New county board seated

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Pictured, from left, are Monroe County commissioners George Green, Vicki Koerber and Dennis Knobloch. Koerber was unanimously approved as the new county board chairman. 

A new Monroe County Board was seated Monday morning at the courthouse, with Vicki Koerber being unanimously approved as chairman.

Commissioner Dennis Knobloch was approved as vice chairman of the board.  Newly elected George Green is the third commissioner. All are Republicans.

Koerber, who became the county’s first female commissioner four years ago, became the first female county board chairman in the county’s 204-year history. 

“I feel like the jobs I have had serving citizens for years – as county coroner, Waterloo city councilman, 20 years with Monroe County EMS and four years on the county board have been preparing me for this new challenge, and I am totally committed to doing my very best to continue to serve all the citizens and their needs,” Koerber told the Republic-Times. “Although this is an all-Republican board of commissioners, I feel very much that we have a shared responsibility to work together to best represent and serve all elements of our citizenry.  Our job – all three of us together – is to get the job done for everybody.” 

Koerber succeeds outgoing board chairman Bob Elmore in the role. Green defeated Democratic challenger Duane Langhorst for Elmore’s seat on the board.

The new board’s first action was to codify county employee compensation and salary adjustments.  The stated purpose in doing this is to maintain financial stability of county government and ensure all changes are reflected in the established annual budget.  

The action applies to all elements of the county and affiliated offices and institutions – including those on the payroll of Oak Hill Senior Living & Rehabilitation.

Regular payroll changes take effect Dec. 1 each year, and any individual changes or increases proposed by a department head will require approval of two or three members of the county board prior to any employee salary increase.

Several resolutions followed, with the first designating depositories for public monies received by any elected county officials.  Twelve institutions were identified: Associated Bank, Regions Bank, Midland State Bank, Central Bank of St. Louis, Simmons Bank and FCB Banks, all of Columbia; State Bank and First National Bank of Waterloo; Dieterich Bank and North County Savings Bank, Red Bud; Buena Vista National Bank, Chester and Illinois Funds, Springfield.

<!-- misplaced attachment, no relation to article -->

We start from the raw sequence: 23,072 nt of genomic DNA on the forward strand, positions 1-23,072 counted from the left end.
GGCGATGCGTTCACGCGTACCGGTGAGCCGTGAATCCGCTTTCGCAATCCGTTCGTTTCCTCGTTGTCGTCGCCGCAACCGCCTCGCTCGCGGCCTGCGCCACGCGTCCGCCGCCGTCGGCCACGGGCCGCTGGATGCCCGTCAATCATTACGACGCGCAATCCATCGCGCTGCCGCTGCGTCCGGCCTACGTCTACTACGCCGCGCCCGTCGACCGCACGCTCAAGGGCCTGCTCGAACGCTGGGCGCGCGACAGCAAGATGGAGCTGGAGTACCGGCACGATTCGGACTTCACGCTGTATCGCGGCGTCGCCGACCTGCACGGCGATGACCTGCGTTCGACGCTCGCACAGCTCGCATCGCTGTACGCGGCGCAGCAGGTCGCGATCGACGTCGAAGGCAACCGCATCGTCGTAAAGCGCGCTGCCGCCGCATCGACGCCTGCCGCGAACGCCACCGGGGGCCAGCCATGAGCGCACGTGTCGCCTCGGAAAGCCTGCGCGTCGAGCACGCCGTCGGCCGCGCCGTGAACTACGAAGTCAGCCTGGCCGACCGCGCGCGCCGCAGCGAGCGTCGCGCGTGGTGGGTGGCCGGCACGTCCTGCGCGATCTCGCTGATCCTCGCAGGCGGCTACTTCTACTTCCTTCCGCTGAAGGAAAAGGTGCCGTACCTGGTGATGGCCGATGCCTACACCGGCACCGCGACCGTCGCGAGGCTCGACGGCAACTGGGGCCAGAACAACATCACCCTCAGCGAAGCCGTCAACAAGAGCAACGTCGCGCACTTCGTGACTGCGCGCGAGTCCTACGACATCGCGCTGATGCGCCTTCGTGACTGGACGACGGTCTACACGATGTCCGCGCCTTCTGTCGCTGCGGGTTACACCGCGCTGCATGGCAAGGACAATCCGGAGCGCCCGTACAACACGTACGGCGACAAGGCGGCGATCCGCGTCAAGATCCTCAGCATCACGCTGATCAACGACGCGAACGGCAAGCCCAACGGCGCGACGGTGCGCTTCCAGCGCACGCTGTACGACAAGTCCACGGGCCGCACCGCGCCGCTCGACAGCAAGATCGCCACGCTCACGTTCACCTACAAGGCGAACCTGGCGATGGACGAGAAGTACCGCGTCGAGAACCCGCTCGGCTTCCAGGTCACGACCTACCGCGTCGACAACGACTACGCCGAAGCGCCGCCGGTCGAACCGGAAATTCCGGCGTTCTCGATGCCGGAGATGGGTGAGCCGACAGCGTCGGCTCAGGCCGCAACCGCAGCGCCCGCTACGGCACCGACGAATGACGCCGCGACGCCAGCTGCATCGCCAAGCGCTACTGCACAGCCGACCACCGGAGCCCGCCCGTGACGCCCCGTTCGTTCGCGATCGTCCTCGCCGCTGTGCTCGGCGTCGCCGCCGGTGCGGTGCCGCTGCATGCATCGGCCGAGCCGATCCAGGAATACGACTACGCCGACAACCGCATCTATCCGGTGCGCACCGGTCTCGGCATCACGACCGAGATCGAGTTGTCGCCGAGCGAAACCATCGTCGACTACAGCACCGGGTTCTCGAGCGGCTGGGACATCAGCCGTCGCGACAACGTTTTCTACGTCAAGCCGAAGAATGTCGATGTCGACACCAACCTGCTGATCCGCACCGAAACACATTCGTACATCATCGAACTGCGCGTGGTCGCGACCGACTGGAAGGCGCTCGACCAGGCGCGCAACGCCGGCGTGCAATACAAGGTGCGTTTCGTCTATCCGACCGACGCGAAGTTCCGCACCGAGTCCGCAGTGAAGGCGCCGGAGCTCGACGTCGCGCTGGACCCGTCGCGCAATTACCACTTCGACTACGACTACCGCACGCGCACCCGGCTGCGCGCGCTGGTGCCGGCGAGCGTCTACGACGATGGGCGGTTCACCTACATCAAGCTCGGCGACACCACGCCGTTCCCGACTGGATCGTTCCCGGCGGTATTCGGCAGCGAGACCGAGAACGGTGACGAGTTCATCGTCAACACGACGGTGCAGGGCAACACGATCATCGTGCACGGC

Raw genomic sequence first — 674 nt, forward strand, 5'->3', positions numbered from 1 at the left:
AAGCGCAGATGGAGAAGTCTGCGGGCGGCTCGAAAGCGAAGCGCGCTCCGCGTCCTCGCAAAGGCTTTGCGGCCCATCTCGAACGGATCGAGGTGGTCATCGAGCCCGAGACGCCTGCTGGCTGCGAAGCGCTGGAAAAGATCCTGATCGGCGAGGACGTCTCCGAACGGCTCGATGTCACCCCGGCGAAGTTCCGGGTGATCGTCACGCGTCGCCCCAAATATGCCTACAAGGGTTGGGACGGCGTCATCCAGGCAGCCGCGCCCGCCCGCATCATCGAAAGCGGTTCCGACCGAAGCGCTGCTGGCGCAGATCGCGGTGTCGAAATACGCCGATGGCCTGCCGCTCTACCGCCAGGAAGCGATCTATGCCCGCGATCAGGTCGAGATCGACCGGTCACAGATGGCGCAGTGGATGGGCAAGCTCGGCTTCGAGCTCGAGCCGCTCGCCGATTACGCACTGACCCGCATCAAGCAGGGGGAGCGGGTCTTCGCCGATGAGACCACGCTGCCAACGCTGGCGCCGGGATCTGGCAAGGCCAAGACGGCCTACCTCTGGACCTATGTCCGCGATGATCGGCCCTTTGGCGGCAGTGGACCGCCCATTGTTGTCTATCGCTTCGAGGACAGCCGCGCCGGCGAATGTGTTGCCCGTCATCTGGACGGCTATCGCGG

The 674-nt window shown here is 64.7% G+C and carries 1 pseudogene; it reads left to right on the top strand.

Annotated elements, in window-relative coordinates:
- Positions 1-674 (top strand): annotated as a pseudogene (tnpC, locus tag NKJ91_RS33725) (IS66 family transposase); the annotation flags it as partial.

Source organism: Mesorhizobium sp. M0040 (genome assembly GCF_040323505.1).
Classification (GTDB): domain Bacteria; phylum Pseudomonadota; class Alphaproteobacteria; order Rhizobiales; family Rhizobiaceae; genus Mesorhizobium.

Koerber was appointed as the East-West Gateway Council representative and reappointed to the 9-1-1 Emergency Telephone System Board and Southwestern Illinois Law Enforcement Commission.

Knobloch was reappointed to the Monroe County Board of Health.  

Green was appointed to the Western Egyptian Economic Board of Directors.  

Chuck Pittman, Gene Stumpf and Tim Berg were reappointed to the Monroe County Regional Planning Commission and Marge Francois was reappointed to the Monroe County Assessment Board of Review.  Finally, Clyde Heller was reappointed to the ILLINOISouth Tourism Board.

Monroe County Engineer Aaron Metzger provided his department’s five-year improvement program. He noted $324,290.64 for rebuilding Hanover Road (Phase 1) is coming from Illinois funds hoped to total more than $1.4 million in six allotments of $238,365 each – two of which have been received to date. 

He also asked that some $800,000 of Motor Fuel Tax funds be appropriated for maintaining county roads, to include purchase of road salt. 

On that latter item, he noted that chemical has fallen to about $41.82 per ton down from $76.14 a ton last year.

“We will buy all of the salt we can afford at this price,” he said. 

Monroe County Health Department Administrator John Wagner the county COVID-19 infection rate is running at about 40-50 cases per day.  He added that no significant increase in positives has so far been seen from Thanksgiving, although that could be the case very soon.

Finally, Koerber asked all present to pause for a moment of silence to remember the Dec. 7, 1941 attack on Pearl Harbor.  

“We want to honor all those who have served and continue to serve today,” she said.

The final county board meeting of the year takes place Monday, Dec. 21.  

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